Pusher (2000)
Anchor Bay Entertainment
Cast: Kim Bodnia, Mads Mikkelsen
Extras: Commentary Track, Featurette, Theatrical Trailer, TV Spot, Talent Files

’Pusher’ is an edgy film about a petty heroin dealer in Copenhagen and the depressing life he leads. Oh, and it’s in Danish. Although it was made before such similar movies as ’Go, ’ ’Run, Lola, Run,’ and ’Lock, Stock, and Two Smoking Barrels,’ it is similar in its attempt to make the lives of small-time hoods seem somehow interesting. But, whereas these other films make good use of humor and raw energy to rise above their dark subject matter, ’Pusher’ sticks to its guns by ’keeping it real.’ In doing so, it makes for a very depressing, and not wholly enjoyable, experience.

’Pusher’ takes place over the course of one week in the life of Frank (Kim Bodnia), a small-time drug pusher. He starts the week making deals and talking sex with his buddy Tonny (Mads Mikkelsen). Later in the week his shot at a big deal goes sour and he winds up owing his supplier, Milo, a wad of cash that he doesn’t have. Somewhere in there he finds time to shoot up with his prostitute girlfriend, Vic, and beg his mother for money. Eventually, all hell breaks loose as Milo comes to collect.

The video is presented in an anamorphic 1.66:1 widescreen version. Filmed entirely using handheld cameras, natural lighting, and real locations, the video is understandably not of the highest quality — accurately conveying the pseudo-documentary feel that director Nicolas Winding Refn wanted. The entire film is very grainy but color, sharpness, and black level are surprisingly good. The transfer itself is free from nicks, scratches, or other blemishes.

The audio comes in a Dolby Surround or very full-sounding 5.1 mix. Presented in its original Danish, the movie isn’t exactly dialogue driven and what phrases are spoken are so universal in their meaning that glancing at the English subtitles is almost an afterthought. The mix is very enveloping, but a bit harsh, with dynamic effects and a pulsing soundtrack that spread across all of the speakers. There isn’t much in the way of deep bass but on the whole the sound mix is in keeping with the film’s realistic intent and is quite good.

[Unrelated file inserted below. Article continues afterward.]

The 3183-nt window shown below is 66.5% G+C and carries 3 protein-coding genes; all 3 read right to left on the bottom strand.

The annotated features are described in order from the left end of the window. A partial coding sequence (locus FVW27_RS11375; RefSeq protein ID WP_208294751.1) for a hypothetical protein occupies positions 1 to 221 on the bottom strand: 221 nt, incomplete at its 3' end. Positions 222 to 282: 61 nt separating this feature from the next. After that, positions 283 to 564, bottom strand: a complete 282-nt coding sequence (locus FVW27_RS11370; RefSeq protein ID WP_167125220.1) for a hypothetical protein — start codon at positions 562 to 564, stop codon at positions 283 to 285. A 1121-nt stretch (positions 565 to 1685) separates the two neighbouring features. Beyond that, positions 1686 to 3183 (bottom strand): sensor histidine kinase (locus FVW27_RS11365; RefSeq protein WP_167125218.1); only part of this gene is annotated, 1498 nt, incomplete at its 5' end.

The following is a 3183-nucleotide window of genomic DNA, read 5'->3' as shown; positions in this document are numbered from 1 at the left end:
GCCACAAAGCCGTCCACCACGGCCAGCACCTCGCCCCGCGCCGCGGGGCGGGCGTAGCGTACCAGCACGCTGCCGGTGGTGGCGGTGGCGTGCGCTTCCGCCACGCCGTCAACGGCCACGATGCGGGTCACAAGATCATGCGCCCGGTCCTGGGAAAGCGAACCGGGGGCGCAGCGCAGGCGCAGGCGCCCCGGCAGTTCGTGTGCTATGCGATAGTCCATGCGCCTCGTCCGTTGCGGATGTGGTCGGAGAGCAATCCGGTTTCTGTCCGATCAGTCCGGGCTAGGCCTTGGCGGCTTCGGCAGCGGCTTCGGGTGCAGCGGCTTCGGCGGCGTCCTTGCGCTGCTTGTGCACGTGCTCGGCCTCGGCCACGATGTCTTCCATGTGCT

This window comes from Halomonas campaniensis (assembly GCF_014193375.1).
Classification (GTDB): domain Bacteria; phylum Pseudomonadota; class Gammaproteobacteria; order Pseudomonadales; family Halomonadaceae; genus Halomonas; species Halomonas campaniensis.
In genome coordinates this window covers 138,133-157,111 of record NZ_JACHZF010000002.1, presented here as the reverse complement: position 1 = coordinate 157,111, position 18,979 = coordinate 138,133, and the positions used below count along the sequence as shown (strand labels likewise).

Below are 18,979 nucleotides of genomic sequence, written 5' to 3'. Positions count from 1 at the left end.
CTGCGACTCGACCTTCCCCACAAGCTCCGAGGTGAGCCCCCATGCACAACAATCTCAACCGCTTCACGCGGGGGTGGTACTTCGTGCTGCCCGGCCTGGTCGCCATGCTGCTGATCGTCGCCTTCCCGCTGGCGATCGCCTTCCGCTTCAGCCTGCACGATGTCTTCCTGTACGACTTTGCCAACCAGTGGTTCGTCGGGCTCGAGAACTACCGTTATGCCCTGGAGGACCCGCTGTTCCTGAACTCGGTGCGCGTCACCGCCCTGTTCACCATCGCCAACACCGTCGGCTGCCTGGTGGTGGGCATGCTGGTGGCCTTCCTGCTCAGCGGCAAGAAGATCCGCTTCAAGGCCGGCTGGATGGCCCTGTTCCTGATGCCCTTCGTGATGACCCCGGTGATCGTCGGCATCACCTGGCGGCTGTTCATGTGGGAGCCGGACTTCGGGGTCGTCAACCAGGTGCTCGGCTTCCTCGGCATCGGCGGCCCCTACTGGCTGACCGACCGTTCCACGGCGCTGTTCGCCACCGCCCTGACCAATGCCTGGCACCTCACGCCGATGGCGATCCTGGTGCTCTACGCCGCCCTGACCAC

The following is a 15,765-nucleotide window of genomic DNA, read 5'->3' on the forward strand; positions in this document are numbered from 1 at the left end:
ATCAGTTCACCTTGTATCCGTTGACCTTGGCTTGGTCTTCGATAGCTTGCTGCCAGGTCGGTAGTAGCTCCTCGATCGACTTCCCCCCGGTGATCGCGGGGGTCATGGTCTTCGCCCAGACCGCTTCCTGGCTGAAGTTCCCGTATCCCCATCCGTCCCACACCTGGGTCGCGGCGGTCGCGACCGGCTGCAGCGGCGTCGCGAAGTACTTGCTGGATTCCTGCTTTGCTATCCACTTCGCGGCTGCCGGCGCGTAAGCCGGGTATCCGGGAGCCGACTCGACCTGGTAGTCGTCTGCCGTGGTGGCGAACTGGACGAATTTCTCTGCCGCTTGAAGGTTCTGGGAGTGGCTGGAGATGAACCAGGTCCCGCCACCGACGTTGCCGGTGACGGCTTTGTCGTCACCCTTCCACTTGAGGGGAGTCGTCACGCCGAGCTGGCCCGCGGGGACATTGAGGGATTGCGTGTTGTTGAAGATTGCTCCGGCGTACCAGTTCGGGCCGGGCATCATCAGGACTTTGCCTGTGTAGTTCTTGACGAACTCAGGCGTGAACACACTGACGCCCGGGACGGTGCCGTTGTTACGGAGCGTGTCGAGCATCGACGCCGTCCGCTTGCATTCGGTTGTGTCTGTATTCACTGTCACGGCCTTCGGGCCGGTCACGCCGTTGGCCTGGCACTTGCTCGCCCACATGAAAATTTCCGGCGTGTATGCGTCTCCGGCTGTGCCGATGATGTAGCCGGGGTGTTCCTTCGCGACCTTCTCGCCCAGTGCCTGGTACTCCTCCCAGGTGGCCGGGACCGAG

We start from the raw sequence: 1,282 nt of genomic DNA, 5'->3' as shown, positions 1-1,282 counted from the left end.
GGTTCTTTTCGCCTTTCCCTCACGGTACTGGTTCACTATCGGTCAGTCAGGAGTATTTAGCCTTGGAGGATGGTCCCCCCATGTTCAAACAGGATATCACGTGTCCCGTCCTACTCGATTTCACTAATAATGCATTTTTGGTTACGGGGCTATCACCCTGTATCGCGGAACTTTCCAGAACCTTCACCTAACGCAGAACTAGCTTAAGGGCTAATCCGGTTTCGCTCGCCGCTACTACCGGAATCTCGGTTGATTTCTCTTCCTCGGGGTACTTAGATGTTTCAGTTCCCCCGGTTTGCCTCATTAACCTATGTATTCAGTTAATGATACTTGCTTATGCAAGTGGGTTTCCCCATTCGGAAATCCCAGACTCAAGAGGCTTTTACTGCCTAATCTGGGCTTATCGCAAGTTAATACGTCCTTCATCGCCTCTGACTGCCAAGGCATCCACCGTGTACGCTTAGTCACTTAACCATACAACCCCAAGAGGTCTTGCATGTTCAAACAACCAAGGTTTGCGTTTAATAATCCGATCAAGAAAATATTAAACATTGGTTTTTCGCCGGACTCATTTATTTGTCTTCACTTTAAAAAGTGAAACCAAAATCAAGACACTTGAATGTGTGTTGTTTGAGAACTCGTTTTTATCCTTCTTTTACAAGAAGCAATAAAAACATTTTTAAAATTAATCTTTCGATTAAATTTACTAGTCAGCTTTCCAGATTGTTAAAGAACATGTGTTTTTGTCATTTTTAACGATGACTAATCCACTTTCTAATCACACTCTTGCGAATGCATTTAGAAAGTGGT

Surprisingly for such a low-key foreign film by a first-time director, ’Pusher’ is not lacking in extra features. First up is a running commentary featuring Nicolas Winding Refn and William Lustig. Best known for directing the cult classic, ’Maniac,’ William Lustig has been instrumental in Anchor Bay’s DVD committment and success. The track discusses how Lustig first discovered this film on a trip to London and soon befriended its young director — ultimately leading to the creation of this DVD. Next up is the 30-minute featurette ’On the Edge: Making ’Pusher’,’ which focuses on how the film came to be made in Denmark. Like the movie itself, it too is in Danish with English subtitles. Rounding out the extras are the theatrical trailer (again in Danish), a TV spot, and talent files for the stars and director.

I wanted very much to like ’Pusher’ as it does have some good performances and a very gritty, realistic feel. Perhaps it’s a little too real. In the saturated ’Look Ma, I’m a drug dealer’ film genre, it lacks that extra something needed to make it special. ’Pusher’ isn’t unwatchable, and even has some good moments, it just isn’t a particularly engaging story.